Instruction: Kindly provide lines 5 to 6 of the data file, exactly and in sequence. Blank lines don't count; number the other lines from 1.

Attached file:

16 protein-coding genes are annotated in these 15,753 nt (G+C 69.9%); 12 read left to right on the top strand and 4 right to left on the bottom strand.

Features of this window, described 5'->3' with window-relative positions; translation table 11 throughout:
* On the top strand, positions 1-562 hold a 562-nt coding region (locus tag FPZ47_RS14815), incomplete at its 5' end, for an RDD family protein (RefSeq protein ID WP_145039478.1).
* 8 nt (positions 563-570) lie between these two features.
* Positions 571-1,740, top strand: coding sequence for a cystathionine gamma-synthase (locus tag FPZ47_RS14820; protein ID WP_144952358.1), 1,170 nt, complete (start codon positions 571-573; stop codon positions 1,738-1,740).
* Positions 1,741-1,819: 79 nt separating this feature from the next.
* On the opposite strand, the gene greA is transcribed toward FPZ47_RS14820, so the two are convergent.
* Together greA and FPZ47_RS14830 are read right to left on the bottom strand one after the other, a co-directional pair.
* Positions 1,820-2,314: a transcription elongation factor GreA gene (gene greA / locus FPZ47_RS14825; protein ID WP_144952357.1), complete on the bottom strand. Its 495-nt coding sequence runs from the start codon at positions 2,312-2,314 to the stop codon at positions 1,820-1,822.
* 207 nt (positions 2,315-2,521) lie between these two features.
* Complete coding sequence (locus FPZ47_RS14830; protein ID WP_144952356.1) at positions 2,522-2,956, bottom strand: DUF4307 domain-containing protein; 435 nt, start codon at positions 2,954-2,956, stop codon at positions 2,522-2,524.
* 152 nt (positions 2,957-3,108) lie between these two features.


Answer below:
* Positions 571-1,740, top strand: coding sequence for a cystathionine gamma-synthase (locus tag FPZ47_RS14820; protein ID WP_144952358.1), 1,170 nt, complete (start codon positions 571-573; stop codon positions 1,738-1,740).
* Positions 1,741-1,819: 79 nt separating this feature from the next.